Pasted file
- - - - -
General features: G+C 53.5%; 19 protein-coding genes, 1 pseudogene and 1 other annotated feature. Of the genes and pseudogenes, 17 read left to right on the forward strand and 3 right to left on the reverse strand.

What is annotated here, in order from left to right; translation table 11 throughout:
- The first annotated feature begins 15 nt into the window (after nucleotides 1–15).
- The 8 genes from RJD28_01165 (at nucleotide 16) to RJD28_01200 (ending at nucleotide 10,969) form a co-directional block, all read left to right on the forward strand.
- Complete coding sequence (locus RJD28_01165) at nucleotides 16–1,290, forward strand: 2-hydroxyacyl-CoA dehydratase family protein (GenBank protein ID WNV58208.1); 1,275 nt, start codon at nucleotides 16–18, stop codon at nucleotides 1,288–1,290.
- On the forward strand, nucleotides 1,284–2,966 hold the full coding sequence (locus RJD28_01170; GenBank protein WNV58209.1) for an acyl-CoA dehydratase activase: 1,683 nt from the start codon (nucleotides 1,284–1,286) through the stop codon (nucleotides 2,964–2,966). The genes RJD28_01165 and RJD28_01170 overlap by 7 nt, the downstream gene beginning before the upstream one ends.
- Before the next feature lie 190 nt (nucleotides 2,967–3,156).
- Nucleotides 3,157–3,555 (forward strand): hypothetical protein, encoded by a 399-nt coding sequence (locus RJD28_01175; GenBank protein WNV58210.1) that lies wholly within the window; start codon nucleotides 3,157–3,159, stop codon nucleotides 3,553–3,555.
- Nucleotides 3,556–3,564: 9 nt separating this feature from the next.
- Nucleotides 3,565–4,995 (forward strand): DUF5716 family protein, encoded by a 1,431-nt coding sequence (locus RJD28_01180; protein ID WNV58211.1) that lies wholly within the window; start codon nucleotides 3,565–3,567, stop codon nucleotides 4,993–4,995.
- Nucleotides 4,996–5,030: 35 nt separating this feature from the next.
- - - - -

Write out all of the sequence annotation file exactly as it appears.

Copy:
General features: G+C 53.5%; 19 protein-coding genes, 1 pseudogene and 1 other annotated feature. Of the genes and pseudogenes, 17 read left to right on the forward strand and 3 right to left on the reverse strand.

What is annotated here, in order from left to right; translation table 11 throughout:
- The first annotated feature begins 15 nt into the window (after nucleotides 1–15).
- The 8 genes from RJD28_01165 (at nucleotide 16) to RJD28_01200 (ending at nucleotide 10,969) form a co-directional block, all read left to right on the forward strand.
- Complete coding sequence (locus RJD28_01165) at nucleotides 16–1,290, forward strand: 2-hydroxyacyl-CoA dehydratase family protein (GenBank protein ID WNV58208.1); 1,275 nt, start codon at nucleotides 16–18, stop codon at nucleotides 1,288–1,290.
- On the forward strand, nucleotides 1,284–2,966 hold the full coding sequence (locus RJD28_01170; GenBank protein WNV58209.1) for an acyl-CoA dehydratase activase: 1,683 nt from the start codon (nucleotides 1,284–1,286) through the stop codon (nucleotides 2,964–2,966). The genes RJD28_01165 and RJD28_01170 overlap by 7 nt, the downstream gene beginning before the upstream one ends.
- Before the next feature lie 190 nt (nucleotides 2,967–3,156).
- Nucleotides 3,157–3,555 (forward strand): hypothetical protein, encoded by a 399-nt coding sequence (locus RJD28_01175; GenBank protein WNV58210.1) that lies wholly within the window; start codon nucleotides 3,157–3,159, stop codon nucleotides 3,553–3,555.
- Nucleotides 3,556–3,564: 9 nt separating this feature from the next.
- Nucleotides 3,565–4,995 (forward strand): DUF5716 family protein, encoded by a 1,431-nt coding sequence (locus RJD28_01180; protein ID WNV58211.1) that lies wholly within the window; start codon nucleotides 3,565–3,567, stop codon nucleotides 4,993–4,995.
- Nucleotides 4,996–5,030: 35 nt separating this feature from the next.